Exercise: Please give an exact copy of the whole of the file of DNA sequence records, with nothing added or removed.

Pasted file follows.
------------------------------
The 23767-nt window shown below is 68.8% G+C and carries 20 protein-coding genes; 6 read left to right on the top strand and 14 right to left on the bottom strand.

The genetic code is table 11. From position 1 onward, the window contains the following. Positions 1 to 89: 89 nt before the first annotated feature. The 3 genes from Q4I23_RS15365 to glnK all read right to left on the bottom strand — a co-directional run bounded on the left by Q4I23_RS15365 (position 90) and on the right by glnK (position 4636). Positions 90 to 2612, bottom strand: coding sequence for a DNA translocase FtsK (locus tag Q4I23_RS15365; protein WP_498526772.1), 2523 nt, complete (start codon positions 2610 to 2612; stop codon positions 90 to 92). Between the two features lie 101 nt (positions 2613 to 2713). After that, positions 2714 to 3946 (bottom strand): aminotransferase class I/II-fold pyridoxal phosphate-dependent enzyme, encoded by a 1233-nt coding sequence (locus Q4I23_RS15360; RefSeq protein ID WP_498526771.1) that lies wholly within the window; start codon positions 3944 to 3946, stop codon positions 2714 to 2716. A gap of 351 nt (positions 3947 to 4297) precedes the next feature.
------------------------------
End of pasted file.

The 23767-nt window shown below is 68.8% G+C and carries 20 protein-coding genes; 6 read left to right on the top strand and 14 right to left on the bottom strand.

The genetic code is table 11. From position 1 onward, the window contains the following. Positions 1 to 89: 89 nt before the first annotated feature. The 3 genes from Q4I23_RS15365 to glnK all read right to left on the bottom strand — a co-directional run bounded on the left by Q4I23_RS15365 (position 90) and on the right by glnK (position 4636). Positions 90 to 2612, bottom strand: coding sequence for a DNA translocase FtsK (locus tag Q4I23_RS15365; protein WP_498526772.1), 2523 nt, complete (start codon positions 2610 to 2612; stop codon positions 90 to 92). Between the two features lie 101 nt (positions 2613 to 2713). After that, positions 2714 to 3946 (bottom strand): aminotransferase class I/II-fold pyridoxal phosphate-dependent enzyme, encoded by a 1233-nt coding sequence (locus Q4I23_RS15360; RefSeq protein ID WP_498526771.1) that lies wholly within the window; start codon positions 3944 to 3946, stop codon positions 2714 to 2716. A gap of 351 nt (positions 3947 to 4297) precedes the next feature.